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Drink responsibly on New Year's Eve
Health advice
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This year has been rough, and most people probably wouoldn’t want to repeat it. The economic instability, terrorist activities and our feuding representatives are all cause for alarm. But perhaps your family has a reason to celebrate good news in 2009 — a new baby, marriage or career opportunity If so, congratulations!
Many of us — with reason to celebrate or not — will ring in the New Year tomorrow night with a big party. There will be lots of good food and plenty to drink. And while it’s important to celebrate happy times and have fun with friends, it’s just as important to stay safe.
The percentage of drunk-driving incidents typically increase during the holidays, and while New Year’s celebrations offer excellent opportunities to toast one another and splurge on a few glass of champagne, over-indulging can have terrible consequences.
Drunk driving is the most frequently committed violent crime in America. Every 30 minutes, someone in this country dies in an alcohol-related crash.
Before taking a drink, there are certain things you must think about. First, accept responsibility for yourself and your actions. Second, recognize when it’s time to accept responsibility for friends and your guests who drink too much during a party at your house. While laws vary from state to state, hosts and hostesses in Georgia can be held responsible for costs that arise when an impaired guest is involved in a crash (medical bills, property damage, etc.). Alcohol suppliers can also be sued for emotional pain and suffering.
Here are a few tips to help you throw a successful party without tossing caution to the wind:
• Plan activities (games, dancing, etc.) that engage people in things other than the constant consumption of alcohol.
• When guests arrive, make sure that at least one person in each group is prepared to be a designated driver.
• Provide plenty of food to keep guests from drinking on an empty stomach.
• Avoid too many salty snacks, which  tend to make people thirsty and drink more.
• Offer non-alcoholic beverages for designated drivers and others who prefer not to drink alcohol.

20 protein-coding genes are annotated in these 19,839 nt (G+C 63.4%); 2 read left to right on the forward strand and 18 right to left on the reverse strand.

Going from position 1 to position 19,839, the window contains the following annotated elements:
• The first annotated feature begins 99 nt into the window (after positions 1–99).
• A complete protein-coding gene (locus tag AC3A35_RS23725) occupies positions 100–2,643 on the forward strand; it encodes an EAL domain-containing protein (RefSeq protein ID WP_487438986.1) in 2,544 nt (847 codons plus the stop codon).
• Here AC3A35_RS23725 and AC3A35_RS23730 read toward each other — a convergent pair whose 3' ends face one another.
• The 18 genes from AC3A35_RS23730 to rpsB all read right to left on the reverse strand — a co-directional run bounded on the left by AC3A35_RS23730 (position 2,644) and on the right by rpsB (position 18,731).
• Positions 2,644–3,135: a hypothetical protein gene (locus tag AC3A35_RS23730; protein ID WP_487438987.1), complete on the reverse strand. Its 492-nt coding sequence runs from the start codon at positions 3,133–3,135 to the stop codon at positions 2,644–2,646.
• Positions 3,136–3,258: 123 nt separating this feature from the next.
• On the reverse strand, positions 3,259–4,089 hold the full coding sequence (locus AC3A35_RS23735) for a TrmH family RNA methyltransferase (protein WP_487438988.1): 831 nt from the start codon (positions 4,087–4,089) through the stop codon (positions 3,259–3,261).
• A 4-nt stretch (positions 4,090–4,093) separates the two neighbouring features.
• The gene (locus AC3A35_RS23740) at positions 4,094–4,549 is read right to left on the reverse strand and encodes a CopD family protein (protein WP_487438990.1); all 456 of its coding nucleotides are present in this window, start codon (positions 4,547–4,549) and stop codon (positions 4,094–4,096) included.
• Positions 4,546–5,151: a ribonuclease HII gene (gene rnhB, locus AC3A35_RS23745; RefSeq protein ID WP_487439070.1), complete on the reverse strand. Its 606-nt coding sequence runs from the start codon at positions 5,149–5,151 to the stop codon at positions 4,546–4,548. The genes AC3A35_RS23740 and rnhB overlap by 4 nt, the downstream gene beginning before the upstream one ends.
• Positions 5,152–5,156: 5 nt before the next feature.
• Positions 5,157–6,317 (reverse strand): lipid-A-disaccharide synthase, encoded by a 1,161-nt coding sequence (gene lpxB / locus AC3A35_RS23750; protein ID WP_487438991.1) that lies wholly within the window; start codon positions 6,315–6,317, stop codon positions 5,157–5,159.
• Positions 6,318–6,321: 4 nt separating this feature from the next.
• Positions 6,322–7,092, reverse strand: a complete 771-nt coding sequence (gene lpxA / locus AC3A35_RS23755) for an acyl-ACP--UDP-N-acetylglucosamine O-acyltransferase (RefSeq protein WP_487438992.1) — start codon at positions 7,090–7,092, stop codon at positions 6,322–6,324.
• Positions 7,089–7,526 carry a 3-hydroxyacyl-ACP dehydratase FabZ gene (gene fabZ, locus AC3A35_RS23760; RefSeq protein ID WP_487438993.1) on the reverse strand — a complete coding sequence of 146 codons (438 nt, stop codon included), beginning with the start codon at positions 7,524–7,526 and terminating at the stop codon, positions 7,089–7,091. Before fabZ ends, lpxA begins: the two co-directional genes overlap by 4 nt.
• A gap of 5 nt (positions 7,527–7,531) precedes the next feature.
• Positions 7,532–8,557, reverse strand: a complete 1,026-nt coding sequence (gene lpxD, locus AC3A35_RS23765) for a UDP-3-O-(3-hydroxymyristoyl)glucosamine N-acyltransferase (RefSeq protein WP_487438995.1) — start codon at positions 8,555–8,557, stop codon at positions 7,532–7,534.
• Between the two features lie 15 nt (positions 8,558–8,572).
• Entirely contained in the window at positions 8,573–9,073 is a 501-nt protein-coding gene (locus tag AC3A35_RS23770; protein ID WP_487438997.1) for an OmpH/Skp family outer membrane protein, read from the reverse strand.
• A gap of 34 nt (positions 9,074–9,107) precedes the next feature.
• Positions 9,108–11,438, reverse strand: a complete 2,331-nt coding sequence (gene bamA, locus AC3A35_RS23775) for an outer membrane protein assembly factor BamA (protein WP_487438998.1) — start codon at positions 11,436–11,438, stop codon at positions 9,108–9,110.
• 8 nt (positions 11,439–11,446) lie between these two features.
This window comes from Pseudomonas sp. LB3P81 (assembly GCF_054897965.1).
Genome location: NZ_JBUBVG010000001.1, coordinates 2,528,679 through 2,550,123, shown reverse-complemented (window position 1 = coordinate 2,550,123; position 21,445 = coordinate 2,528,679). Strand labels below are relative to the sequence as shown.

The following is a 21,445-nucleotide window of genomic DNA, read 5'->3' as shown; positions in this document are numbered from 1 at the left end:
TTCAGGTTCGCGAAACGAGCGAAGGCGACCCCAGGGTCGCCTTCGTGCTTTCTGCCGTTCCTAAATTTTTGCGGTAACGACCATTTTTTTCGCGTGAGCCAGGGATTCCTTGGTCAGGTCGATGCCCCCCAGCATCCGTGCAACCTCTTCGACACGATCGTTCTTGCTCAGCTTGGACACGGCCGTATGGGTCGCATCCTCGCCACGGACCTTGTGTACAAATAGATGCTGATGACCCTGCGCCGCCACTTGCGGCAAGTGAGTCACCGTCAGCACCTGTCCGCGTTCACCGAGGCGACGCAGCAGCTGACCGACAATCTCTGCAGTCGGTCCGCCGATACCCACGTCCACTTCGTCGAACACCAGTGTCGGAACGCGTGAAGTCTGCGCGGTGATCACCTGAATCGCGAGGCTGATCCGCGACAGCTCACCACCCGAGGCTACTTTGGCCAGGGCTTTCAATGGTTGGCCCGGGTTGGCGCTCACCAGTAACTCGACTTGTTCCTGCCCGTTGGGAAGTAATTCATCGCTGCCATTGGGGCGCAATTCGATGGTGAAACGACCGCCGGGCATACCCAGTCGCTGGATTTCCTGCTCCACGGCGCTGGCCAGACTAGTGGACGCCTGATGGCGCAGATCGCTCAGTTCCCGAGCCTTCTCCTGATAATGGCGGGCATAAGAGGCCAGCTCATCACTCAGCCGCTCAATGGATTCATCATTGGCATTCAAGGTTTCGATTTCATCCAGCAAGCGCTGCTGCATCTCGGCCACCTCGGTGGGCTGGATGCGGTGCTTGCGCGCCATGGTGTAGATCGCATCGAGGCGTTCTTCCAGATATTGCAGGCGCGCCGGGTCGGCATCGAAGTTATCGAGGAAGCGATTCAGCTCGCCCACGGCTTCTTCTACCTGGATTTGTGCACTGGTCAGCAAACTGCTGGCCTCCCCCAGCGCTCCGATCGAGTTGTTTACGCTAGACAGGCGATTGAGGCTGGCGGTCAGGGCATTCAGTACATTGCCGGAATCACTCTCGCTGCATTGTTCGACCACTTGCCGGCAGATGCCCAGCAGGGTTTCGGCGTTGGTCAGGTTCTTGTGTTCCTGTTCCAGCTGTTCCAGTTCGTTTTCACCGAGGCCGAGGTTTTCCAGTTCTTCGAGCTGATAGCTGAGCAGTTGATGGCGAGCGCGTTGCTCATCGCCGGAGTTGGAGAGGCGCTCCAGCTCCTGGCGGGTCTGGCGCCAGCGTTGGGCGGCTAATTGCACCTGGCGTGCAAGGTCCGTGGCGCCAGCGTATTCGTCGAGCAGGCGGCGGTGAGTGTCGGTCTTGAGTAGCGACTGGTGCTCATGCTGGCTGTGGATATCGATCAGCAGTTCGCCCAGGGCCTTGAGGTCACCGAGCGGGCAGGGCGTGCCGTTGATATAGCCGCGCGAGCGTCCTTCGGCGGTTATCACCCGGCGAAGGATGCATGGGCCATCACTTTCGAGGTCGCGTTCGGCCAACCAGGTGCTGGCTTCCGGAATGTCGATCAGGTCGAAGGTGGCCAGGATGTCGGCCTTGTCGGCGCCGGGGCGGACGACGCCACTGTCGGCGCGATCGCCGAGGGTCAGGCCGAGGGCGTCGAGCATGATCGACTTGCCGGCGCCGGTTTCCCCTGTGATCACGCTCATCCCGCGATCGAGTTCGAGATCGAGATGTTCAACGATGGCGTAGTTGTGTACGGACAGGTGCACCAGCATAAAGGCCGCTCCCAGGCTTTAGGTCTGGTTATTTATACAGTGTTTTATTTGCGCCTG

• If preparing an alcoholic punch, use a non-carbonated base, like fruit juice. Alcohol is absorbed into the blood stream faster with a carbonated base.
• Have the number of a taxi service available or arrange for non-drinking guests to provide rides for  those who are drinking.
• Do not serve alcohol to anyone under 21.
• Have a reliable “bartender” mix drinks. This will help keep track of the size and number of drinks each guest consumes. Remember, a 12-ounce beer, a five-ounce glass of wine or a 12-ounce wine cooler contain the same amount of alcohol as a shot of liquor.
• If a guest appears to be drinking a bit much, offer to freshen his or her drink with a virgin version.
• Do not push drinks. Drinking is not mandatory for having a good time.
• Have fun, but remember how much fun you did have. Host and hostesses should set an example, so stay within your limits in order to make sure your guests stay within theirs.  
• Close the bar 90 minutes before the party ends and serve a great dessert with coffee. Remember, only time sobers someone who has been drinking.
• If, despite all of your efforts, some of your guests drink too much, drive them home, arrange for a ride with another guest who is sober, call a taxi or invite them to stay over.
During the holidays, sobriety checkpoints are set up in multiple locations in Georgia. Law officers work hard to keep our streets safe for everyone — impaired drivers as well as innocent by-standers. You can help by being on the lookout for these signs of drunk driving:
• Straddling lanes or driving on the center line
• Drifting or moving in a straight line at a slight angle to the roadway
• Driving with headlights off at night
• Erratic braking or stopping without cause
• Driving below the speed limit  
Here’s wishing you a very safe and healthy New Year.

Ratcliffe is a consultant to the Coastal Health District. You can call her at 876-6399.
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